Due to the greatly diminished territory and loss of power of the Nasrid dynasty, there was a reduced capacity for lavish spending on architectural works. The palace of the Alhambra had to be built quickly from cheap and local materials, stucco and local stone. It is at this palace that the idea of the geometric ornament became associated with prefabrication and mass production. Because it was to be quickly made, having one repeatable module helped the craftsmen determine how to assemble the surfaces and textures of the spaces. Much like the Mosque of Cordoba, this palace was built on a strong sense of nostalgia, but this time, nostalgia for the old caliphate and empire of Cordoba, which at this point had already fallen into the hands of the Spanish monarchs.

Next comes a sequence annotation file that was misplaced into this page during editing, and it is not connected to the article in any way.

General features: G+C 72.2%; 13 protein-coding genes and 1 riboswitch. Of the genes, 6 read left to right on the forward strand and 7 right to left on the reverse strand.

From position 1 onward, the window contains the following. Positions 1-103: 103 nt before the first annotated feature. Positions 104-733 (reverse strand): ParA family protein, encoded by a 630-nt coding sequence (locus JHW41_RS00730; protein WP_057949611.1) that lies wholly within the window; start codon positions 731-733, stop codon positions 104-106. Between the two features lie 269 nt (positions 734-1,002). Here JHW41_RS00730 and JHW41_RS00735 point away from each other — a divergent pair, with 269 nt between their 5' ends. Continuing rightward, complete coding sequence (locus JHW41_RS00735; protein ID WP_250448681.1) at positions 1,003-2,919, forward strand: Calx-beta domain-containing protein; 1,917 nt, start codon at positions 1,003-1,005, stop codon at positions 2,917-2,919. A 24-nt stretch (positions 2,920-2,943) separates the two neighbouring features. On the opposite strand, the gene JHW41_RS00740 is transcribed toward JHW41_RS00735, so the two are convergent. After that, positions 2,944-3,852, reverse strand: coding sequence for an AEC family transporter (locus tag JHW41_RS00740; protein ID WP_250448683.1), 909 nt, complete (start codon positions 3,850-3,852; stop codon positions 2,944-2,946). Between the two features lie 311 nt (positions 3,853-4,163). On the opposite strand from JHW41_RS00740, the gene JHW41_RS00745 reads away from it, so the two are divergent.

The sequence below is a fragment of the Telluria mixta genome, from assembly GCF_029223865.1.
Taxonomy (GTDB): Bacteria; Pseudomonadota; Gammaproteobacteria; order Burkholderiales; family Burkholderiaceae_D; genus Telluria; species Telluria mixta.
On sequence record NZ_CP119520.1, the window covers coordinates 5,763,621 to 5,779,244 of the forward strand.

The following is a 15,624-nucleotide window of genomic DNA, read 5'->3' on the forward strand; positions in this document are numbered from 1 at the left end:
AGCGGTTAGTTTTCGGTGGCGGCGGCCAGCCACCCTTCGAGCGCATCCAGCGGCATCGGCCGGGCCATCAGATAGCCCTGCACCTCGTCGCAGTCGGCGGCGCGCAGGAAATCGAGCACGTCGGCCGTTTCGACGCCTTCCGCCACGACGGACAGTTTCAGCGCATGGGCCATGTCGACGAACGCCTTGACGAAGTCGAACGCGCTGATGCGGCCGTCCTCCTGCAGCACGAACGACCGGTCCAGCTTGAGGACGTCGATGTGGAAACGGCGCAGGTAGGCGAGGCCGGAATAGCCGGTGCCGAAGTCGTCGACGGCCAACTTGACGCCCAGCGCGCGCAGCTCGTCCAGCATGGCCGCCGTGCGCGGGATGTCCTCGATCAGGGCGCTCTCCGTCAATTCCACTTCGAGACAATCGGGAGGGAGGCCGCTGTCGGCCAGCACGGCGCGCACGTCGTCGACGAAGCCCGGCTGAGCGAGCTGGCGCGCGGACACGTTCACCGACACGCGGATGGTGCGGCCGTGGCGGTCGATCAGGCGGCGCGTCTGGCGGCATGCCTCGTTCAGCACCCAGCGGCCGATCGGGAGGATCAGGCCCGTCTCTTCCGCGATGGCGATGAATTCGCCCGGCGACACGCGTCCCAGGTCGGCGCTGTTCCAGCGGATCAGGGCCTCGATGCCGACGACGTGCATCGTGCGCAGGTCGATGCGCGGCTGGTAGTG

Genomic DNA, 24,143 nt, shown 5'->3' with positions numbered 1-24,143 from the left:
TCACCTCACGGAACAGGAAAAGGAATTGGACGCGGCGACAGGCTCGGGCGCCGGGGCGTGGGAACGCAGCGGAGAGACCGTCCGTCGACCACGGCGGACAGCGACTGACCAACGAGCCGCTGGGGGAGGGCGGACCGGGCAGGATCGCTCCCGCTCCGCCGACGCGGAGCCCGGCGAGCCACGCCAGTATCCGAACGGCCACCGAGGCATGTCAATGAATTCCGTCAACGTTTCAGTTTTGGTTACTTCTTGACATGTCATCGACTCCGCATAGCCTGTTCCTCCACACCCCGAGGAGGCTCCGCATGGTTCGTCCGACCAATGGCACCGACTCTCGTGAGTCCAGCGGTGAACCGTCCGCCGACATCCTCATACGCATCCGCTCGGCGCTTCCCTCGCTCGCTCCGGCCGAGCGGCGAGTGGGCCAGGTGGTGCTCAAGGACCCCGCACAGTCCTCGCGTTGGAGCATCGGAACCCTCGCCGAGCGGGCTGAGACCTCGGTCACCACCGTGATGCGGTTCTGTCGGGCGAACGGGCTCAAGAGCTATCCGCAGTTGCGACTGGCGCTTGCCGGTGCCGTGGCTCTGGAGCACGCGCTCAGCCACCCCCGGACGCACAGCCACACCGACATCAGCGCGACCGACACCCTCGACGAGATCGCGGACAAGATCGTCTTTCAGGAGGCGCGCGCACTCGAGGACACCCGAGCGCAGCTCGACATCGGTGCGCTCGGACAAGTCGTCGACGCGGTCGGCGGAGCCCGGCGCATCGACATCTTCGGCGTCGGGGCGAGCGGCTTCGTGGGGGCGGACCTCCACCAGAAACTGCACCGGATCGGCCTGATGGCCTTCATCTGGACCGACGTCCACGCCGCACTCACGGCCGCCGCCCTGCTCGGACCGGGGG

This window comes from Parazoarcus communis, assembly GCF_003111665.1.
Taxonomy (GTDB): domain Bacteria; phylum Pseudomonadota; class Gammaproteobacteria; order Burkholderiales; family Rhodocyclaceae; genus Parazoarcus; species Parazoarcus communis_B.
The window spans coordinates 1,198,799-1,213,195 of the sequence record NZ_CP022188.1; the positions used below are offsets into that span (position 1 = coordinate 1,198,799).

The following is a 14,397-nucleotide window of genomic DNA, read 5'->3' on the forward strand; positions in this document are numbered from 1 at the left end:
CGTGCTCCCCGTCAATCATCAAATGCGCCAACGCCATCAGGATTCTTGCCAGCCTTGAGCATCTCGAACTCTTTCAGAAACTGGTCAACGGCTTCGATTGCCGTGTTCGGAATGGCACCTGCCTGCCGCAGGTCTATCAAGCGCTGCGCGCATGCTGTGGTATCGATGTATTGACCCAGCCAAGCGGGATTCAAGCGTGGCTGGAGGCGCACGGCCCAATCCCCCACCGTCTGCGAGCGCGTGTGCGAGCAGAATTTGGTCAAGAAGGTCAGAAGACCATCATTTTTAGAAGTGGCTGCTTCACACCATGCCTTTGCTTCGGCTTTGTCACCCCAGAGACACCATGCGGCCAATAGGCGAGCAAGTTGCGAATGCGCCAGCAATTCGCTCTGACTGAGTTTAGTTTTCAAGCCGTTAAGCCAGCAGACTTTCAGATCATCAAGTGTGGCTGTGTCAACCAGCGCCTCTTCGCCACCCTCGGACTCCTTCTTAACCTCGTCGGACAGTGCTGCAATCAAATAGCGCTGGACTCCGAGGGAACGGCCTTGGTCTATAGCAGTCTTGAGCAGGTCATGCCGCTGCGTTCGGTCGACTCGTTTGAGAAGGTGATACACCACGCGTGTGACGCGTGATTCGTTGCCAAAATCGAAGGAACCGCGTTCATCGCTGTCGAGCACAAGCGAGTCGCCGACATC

Picture of the exteriors
Elements of a tolerant mentality under the Nasrids can be read in the varying treatments of the interiors and exteriors of the Alhambra. When viewed from the outside, there is a certain aversion to monumentality. Although the emirs held sovereign power, the exterior of the palace did not boast of their strength. The face of the fortress-palace was made of unadorned surfaces of local red clay. The insides are almost the complete opposite, detailed to an incredible, yet not oppressive, degree. The ornamentation is delicate, small, and incredibly intricate.
Naturally, there was a ceremonial aspect to the spaces of the original Alhambra; the more important the visitor was, the deeper he was allowed to go. The ceremonial spaces had no set program and in this way the spaces took on the role of a theater. The program was set by what the occupant was doing inside. The labyrinthine character of the spaces, the symmetry, the hypnotic nature of the surfaces and the ornament were also conducive to security; they confused the visitor, and controlled his perception of where he was.